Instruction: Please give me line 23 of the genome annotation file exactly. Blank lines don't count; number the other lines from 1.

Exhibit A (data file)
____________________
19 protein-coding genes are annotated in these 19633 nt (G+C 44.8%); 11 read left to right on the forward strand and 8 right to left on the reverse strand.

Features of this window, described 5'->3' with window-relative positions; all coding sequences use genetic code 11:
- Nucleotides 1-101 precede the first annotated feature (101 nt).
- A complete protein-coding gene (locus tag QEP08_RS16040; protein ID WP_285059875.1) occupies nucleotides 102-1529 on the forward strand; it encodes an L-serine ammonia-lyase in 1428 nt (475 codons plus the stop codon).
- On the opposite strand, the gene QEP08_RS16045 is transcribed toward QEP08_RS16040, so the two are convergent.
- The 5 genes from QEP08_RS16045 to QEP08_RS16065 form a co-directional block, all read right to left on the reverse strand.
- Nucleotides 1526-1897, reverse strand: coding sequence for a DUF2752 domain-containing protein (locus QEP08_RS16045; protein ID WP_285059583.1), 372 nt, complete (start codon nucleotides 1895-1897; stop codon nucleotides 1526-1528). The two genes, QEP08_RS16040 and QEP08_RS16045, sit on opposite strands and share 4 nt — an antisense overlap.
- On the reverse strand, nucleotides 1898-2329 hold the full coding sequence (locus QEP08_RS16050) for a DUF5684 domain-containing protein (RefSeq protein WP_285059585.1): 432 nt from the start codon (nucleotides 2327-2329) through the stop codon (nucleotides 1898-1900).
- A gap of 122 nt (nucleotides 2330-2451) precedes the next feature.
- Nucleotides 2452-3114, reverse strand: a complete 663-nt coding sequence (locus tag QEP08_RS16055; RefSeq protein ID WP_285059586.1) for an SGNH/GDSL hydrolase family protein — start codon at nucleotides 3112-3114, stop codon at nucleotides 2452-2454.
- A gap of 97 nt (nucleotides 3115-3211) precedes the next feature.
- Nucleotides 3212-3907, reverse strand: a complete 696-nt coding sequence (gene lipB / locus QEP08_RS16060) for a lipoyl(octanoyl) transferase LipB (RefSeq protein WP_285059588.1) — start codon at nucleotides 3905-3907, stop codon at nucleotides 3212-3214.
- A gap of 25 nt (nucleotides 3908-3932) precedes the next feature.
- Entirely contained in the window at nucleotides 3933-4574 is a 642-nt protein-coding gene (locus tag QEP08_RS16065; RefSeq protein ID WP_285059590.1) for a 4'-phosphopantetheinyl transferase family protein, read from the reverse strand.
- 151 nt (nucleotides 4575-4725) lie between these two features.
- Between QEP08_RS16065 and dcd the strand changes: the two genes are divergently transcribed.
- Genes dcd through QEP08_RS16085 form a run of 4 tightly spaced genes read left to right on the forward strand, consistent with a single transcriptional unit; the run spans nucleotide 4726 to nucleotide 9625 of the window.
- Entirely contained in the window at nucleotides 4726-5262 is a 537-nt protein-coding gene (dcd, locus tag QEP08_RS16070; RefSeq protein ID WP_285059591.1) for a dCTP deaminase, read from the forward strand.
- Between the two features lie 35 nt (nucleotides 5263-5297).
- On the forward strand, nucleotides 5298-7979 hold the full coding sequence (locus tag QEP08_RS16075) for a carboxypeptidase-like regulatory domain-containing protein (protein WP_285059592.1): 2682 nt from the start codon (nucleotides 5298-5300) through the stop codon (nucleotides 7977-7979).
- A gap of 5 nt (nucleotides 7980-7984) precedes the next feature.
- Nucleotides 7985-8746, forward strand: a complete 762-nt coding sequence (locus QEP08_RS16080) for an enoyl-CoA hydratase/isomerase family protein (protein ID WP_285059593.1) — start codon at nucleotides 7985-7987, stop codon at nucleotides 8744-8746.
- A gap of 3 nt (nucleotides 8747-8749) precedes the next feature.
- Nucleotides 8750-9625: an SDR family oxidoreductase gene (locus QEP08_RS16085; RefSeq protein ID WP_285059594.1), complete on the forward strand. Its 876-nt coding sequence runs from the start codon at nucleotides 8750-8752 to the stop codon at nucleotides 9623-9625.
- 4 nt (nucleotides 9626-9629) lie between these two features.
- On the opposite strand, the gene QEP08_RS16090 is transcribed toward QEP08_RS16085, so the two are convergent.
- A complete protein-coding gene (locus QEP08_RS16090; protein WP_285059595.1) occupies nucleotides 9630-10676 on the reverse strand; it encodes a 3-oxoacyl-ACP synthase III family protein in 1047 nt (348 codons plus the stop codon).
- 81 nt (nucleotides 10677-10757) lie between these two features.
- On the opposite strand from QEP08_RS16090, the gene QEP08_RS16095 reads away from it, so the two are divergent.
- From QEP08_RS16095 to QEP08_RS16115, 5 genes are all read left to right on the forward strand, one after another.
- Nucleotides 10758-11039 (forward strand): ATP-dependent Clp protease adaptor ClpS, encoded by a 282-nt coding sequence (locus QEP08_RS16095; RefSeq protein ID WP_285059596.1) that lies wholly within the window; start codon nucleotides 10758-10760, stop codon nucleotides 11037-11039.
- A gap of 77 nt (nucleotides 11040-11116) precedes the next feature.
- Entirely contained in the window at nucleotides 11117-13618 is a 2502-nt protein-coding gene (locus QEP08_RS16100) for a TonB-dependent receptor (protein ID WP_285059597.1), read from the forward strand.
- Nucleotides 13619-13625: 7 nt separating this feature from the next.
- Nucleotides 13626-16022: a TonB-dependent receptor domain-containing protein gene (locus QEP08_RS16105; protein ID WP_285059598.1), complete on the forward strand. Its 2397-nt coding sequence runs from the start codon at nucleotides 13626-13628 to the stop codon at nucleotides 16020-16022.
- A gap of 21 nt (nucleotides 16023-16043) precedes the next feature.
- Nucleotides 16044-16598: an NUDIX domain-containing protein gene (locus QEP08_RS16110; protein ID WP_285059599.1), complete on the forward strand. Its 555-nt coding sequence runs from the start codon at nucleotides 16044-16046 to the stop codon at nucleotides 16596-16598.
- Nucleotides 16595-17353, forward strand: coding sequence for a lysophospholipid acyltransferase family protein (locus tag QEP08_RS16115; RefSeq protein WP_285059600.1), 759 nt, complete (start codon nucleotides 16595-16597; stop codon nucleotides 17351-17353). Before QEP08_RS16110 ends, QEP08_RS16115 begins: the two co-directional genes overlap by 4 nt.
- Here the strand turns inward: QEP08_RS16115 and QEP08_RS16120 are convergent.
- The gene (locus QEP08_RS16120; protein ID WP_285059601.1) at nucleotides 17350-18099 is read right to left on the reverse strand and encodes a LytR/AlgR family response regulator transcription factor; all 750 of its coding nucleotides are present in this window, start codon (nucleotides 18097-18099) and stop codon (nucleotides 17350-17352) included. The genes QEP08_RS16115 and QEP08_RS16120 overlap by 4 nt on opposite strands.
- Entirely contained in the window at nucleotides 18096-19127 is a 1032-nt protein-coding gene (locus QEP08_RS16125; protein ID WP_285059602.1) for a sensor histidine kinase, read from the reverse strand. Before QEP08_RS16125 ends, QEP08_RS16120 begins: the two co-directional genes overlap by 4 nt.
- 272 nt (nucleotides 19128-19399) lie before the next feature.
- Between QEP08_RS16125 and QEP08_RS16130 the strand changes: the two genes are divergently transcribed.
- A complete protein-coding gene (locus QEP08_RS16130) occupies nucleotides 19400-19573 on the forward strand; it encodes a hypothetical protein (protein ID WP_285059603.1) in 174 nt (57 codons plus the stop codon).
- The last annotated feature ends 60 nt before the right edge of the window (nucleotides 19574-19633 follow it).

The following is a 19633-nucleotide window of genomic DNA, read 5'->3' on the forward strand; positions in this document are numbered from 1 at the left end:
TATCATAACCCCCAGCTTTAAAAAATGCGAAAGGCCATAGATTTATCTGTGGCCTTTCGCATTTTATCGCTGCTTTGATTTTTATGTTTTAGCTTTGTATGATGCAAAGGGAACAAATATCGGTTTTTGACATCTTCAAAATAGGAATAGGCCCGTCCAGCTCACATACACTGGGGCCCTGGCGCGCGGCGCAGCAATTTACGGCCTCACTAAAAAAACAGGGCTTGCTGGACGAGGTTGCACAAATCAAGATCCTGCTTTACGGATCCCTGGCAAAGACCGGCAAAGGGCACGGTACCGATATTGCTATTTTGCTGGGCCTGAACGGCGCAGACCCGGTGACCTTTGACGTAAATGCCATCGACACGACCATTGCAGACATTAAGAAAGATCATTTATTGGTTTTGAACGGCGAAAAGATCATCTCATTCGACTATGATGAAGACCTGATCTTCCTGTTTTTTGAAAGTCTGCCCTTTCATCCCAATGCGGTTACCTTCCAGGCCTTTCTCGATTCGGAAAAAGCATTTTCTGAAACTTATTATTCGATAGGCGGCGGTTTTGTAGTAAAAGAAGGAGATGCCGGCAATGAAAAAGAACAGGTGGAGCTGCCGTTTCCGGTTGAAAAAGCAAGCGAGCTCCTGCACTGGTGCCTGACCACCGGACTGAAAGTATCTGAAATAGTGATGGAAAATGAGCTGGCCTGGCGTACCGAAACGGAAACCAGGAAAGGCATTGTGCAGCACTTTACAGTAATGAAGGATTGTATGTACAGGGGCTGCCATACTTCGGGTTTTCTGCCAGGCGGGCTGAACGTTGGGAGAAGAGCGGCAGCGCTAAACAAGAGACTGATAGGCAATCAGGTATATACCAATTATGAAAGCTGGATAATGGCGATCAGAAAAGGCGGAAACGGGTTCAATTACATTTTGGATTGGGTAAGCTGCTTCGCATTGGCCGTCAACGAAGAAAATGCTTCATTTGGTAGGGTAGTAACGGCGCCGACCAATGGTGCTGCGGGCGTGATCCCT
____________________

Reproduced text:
- A gap of 3 nt (nucleotides 8747-8749) precedes the next feature.